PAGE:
The major point of contention however, is that Mr. Krugman hypothesizes that the lessons of economic history are somehow beyond dispute; should be known and religiously applied. There is little room for dispute. Statistically he is asserting a complex hypothesis that cannot be proven due largely to issues of determining homogeneous observations. Thus without a mathematical basis of proof, the assertion should be viewed as subjective.  

More importantly, how can the economic beliefs and theories that worked when the planet was populated by two billion or less, and had vast stores of non-renewable resources available be comparable to today? That today; having a population of seven billion people, with possibly half of the planet’s non-renewable resources consumed over just the past 100 hundred years - exponentially creating an economic dead end in a soon to be tomorrow. It is highly unlikely the same ideas that got us into this mess will get us out of it. (A well-known physicist made a similar remark).

Prosperity is somehow lurking around the corner. – Under a proposed platform of further fiscal stimuli we can grow the economy out of its mess into the light of a new prosperous age. First it is this line of reasoning that got us into the mess that was crystallized with the 2008 meltdown. Add in the idea that the US Federal debt load, by some measures, may exceed 100 trillion dollars; requiring the total reservoir of all known physical oil reserves to repay – if anything; that’s a lot of energy. In all, further advances to prosperous times are limited because of tired economic concepts and the drag caused by the “physical debt obligations” underneath the monetary values in use.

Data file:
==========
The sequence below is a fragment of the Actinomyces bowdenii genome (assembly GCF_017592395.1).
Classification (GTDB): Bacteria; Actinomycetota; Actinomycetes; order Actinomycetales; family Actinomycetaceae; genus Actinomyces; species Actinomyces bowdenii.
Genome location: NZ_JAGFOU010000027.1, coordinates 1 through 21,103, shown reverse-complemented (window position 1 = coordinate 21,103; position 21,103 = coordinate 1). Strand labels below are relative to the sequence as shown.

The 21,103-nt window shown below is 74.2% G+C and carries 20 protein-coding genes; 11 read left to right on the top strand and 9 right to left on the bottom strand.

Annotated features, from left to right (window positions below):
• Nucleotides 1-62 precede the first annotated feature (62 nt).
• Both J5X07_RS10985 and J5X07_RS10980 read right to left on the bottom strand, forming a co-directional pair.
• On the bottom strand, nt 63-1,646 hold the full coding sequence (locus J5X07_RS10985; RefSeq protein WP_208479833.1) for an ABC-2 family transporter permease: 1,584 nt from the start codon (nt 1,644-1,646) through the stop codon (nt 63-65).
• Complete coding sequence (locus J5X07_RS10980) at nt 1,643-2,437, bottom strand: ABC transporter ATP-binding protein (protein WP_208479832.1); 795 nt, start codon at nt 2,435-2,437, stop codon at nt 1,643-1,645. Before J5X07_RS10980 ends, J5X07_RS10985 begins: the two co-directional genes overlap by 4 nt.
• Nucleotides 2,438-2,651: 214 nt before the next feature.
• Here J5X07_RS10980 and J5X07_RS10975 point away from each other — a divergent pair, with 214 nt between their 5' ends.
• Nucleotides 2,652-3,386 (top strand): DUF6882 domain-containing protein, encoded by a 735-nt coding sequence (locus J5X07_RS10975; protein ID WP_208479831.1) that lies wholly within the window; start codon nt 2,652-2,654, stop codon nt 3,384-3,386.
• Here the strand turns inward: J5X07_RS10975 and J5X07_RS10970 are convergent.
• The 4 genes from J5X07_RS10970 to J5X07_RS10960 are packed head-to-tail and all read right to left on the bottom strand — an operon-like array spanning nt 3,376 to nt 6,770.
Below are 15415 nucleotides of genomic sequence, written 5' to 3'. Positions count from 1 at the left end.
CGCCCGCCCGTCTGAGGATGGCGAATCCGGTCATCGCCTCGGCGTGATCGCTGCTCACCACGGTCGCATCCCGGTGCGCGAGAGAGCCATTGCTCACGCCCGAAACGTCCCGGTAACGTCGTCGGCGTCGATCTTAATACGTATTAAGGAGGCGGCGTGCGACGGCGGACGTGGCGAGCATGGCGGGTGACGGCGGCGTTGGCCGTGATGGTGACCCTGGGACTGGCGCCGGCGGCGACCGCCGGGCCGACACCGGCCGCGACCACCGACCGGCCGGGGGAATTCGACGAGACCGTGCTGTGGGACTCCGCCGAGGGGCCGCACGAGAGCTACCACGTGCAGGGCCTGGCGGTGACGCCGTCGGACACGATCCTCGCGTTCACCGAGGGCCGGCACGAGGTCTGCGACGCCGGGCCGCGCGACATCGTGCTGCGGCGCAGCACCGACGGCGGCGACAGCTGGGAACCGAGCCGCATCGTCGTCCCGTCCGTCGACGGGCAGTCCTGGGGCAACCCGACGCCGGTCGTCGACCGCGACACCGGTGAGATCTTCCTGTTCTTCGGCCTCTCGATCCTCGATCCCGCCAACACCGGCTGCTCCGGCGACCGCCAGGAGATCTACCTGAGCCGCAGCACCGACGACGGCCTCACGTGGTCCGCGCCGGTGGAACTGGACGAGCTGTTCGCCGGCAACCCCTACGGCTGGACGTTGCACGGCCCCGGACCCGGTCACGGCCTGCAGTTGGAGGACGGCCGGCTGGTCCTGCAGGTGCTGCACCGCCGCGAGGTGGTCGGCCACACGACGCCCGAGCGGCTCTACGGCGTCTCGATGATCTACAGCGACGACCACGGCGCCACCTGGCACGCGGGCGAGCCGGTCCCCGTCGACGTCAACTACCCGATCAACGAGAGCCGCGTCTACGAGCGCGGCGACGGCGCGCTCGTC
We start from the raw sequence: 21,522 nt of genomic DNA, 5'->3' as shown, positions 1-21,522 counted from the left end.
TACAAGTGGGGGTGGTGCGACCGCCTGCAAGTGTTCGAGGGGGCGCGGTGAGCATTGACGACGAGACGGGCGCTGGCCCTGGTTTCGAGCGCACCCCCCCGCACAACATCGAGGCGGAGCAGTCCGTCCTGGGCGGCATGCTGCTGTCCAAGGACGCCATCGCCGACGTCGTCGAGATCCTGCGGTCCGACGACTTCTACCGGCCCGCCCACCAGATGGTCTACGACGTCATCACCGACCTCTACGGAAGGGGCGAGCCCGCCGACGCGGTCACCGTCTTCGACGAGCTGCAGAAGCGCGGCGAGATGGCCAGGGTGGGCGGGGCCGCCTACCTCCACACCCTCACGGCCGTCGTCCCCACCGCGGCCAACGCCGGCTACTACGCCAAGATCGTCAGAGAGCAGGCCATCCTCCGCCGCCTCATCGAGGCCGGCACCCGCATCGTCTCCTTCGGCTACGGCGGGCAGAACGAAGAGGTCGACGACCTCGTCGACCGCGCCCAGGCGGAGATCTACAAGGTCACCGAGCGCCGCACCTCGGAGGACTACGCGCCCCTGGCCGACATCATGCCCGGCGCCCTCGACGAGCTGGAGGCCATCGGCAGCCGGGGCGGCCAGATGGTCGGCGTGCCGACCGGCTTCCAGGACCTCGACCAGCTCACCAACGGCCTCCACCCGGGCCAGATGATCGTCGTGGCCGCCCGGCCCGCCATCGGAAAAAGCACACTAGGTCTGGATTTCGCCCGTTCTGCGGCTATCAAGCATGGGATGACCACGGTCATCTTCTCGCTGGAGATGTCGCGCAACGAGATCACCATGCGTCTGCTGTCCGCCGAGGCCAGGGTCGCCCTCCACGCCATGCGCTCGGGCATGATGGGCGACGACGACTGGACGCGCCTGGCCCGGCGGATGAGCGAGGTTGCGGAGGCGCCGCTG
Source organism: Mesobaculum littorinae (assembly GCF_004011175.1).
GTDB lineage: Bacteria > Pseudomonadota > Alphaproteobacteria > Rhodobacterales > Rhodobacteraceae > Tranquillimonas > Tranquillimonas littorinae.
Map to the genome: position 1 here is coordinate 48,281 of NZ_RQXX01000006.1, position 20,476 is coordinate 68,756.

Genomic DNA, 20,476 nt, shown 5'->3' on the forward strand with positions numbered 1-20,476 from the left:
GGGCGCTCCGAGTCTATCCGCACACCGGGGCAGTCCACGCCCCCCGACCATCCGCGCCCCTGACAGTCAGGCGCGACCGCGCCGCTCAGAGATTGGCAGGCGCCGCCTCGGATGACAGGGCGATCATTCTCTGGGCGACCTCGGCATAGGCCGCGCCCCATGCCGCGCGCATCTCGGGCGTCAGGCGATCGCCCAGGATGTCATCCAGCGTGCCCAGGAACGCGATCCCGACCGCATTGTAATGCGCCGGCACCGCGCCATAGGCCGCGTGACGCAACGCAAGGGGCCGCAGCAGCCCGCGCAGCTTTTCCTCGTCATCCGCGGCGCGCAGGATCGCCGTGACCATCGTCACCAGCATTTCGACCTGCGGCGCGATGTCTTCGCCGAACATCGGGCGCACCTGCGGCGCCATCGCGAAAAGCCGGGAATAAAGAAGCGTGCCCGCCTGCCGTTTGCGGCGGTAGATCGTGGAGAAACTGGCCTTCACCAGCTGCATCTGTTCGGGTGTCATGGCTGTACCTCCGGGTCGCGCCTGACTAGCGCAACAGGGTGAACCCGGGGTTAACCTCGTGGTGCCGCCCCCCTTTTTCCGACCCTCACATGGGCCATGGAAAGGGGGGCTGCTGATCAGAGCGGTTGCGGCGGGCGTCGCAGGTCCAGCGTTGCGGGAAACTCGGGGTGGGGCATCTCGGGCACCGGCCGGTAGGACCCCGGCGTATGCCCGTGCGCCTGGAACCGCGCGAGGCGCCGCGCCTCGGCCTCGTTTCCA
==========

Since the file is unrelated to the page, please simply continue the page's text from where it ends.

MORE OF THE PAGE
The major point however, is that any increase in per capita real prosperity is virtually impossible. WE ARE PAST PEAK PROSPERITY. Economists may continue to promote this notion of improving prosperity by quoting suspect growth GDP numbers and the like (ignoring real GDP per capital - which is the much more relevant measure to us plain folks). Why is growth suspect? Because we live in two worlds: one; where Economists use various abstractions such as Money, GDP, CPI, and so forth to fabricate a wonderland of eternal growth based on fiat currencies that defy logical physical constraints. And the second world, that consists of concrete constructs that forge a reality based on a currency of usable mass and energy units – both of which are rapidly depleting on a per capita basis; faster and faster every year. So the economists’ promoted abstract prosperity is running contrary to the decline in real prosperity.

Providing aid to lower-level governments will give the economy a big boost; namely by hiring thousands of teachers and restarting the cancelled building and maintenance projects. Gee whiz, is that all we have to do remedy the ailing economy? Somehow this has the smell of over-simplification that shocks us in many ways because of its source. So before commenting on the hiring of thousands of teachers here are a number of other suggestions that could boost the economy in greater measures; short and long-term:

Establish government guaranteed lending programs for new, growing and emerging businesses that will act to create and advance industry and jobs.